I’ll be going to Bouchercon in September.
For those of you who aren’t familiar with it, Bouchercon is the world’s biggest gathering of writers and lovers of crime fiction:
It’s the place we all go to discuss the genre.
Or, rather the place we used to go to discuss the genre.
Because, as Dan pointed out in his latest post, about all most authors discuss these days is ebooks.
The most read, most discussed, authors’ website on the planet is Joe Konrath’s, A Newbie’s Guide to Publishing:
And what does he post about?
Day after day.
To the tune of “The Times They Are A-changin’”
Okay, I’m kidding about that.
But you’ve got to admit that Dylan might have been prescient when he wrote this one:
The times have truly changed for those who compose and perform music.
Everything's gone digital.
And now it’s happening all over again in the world of books.
Ebooks are here to stay – and they’re the great leveler.
You who have never published a book, never thought of publishing anything, can now get on the bandwagon.
Those who’ve been publishing for years and years are welcome too, particularly for your out-of-print backlists.
And those of you who have a whole bunch of rejected manuscripts should certainly hop on and find a place in the crowd.
One wagon fits all.
And what a crowd it is.
A real mixed bag.
Here’s what you have to do to join us:
Dan has already pointed out how important it is to hire an editor and a proof reader.
In addition, you’re going to need someone really good to do your conversions for the Kindle, the Nook and all the other devices.
I use Rob Siders, the same fellow Joe uses:
Last, but certainly not least, you’re going to need a cover designer.
Of course, you can do both the conversion and the cover design yourself.
If you are a multitalented, technically-savvy genius.
To highlight the challenges in the design area, I asked my cover guy, Peter Ratcliffe, to write a few words about what is required.
My experience, working in advertising agencies as an Art Director/Designer, gave me a lot of knowledge in the print process. It can be extremely hard designing for print. For starters, you really need good, quality, high resolution photos and if the budget doesn’t allow you to hire a photographer, your options are to ask a colleague for a favor – which I hate to do – or do it yourself.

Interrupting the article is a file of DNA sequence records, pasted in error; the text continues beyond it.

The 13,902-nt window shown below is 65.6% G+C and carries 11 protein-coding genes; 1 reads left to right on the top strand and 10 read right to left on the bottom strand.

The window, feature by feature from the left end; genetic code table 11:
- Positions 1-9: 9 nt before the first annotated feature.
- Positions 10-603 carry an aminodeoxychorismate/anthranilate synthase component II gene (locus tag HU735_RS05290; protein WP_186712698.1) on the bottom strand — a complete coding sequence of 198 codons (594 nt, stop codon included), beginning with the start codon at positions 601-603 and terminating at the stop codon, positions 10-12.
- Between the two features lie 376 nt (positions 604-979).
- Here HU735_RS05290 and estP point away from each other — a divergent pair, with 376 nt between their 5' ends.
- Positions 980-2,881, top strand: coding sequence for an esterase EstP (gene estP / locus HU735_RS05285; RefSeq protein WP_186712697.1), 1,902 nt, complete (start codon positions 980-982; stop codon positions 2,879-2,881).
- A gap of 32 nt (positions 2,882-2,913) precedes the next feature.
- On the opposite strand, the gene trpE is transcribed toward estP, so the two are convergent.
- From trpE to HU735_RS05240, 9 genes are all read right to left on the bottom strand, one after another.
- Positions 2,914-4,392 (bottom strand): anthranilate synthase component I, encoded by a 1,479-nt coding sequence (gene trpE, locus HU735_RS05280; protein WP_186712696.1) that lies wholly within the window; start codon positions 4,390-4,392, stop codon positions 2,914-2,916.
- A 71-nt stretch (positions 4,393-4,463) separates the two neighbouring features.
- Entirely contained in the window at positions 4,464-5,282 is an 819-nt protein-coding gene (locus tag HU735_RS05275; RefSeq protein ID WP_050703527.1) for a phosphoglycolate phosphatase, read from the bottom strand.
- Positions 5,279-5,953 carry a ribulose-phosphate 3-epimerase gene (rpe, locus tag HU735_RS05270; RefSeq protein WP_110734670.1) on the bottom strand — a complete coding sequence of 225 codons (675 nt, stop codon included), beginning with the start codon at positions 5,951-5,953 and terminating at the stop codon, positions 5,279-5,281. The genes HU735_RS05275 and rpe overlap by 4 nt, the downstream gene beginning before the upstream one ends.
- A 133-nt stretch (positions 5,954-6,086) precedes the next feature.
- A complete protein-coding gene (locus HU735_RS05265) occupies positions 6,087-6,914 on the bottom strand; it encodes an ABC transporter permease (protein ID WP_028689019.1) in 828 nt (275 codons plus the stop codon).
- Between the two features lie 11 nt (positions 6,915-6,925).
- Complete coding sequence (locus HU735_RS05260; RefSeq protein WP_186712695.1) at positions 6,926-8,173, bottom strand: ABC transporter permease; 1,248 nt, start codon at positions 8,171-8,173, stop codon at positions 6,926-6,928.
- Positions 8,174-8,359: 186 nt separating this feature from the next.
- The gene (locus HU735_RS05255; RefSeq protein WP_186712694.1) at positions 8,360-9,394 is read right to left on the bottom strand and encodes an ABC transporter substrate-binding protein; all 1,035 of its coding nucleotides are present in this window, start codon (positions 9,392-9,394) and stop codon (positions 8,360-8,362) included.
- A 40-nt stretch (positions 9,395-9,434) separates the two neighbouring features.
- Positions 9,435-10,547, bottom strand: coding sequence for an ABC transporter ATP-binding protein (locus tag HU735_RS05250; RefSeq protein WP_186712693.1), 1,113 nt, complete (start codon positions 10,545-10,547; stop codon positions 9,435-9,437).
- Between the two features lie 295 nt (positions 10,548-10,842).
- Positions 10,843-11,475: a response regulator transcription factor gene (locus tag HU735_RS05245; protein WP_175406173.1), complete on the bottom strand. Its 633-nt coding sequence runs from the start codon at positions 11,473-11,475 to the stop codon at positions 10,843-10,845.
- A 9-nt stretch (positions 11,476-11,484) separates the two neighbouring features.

Personally, I took up photography lessons and bought a quality camera.
Once you have the proper images, you need a pretty decent Mac that can handle heavy Photoshop manipulation. A psd (layered photoshop file) can take up a lot memory space. I have files with over 200 layers that weigh up to 2GB. That is only one file I’m talking about. After 10 years you can imagine how much used memory I’ve gone through.
Designing for digital purposes, the web, is a lot easier and quicker – graphically speaking – no programming involved.
The outcome, the final file, is a 567 x 850 pixel, 72 dots per inch canvas (highest resolution a computer monitor can display Vs High res. = 300 dpi), and that makes finding a suitable image a whole lot easier.
But you have to watch out for legality issues.
We designers have ways to go around them.
For example, we can turn a photo into an illustration by photo manipulation or simply by tracing the outline and filling it with different textures and colors.
Technical issues aside, the most important thing is communication.
And, in that, ebooks are no different from print books
It is the visual that draws a potential reader in, makes her/him want to take a closer look.
But don’t forget that someone’s initial exposure to your e-book cover is likely to be in thumbnail size.
So a challenge that you have with ebooks, but don’t have in print, is to make sure it has high-impact even when it’s tiny.
Check out the Kindle store, and you’ll see how many authors have covers that violate this simple rule.
And lose sales as a result.
You should always evaluate any work that is proposed to you in thumbnail size first.
If it doesn’t work there, then it simply doesn’t work.
Dialogue in the writer/designer relationship is also fundamental.
If you can’t communicate with your designer, exchange ideas, let the cover grow and take form between you, you probably have the wrong designer.
If you have any specific questions about ebook cover design that I have failed to address here, please write me though my website: http://www.peterratcliffe.com/Peter_Ratcliff_1./HP.html
I’ll be happy to get back to you with an answer.
I love working with authors!
One thing I’d like to add to what Peter has said.
You have to like what the designer does for you.
Don’t ever choose a designer whose work you don’t appreciate no matter how many prizes he might have won.
If you go to Peter’s website, you can click on the word “Work” to see some of his
Always ask to see some samples from any designer you are contemplating commissioning.
And, oh yeah, there’s the money thing. Peter charges $350 for an e-book cover.
Believe me, he’s worth every cent.
Something else he didn’t mention: his wife is a terrific editor. If you commission a cover with Peter, she’ll give you a discount.
Leighton - Monday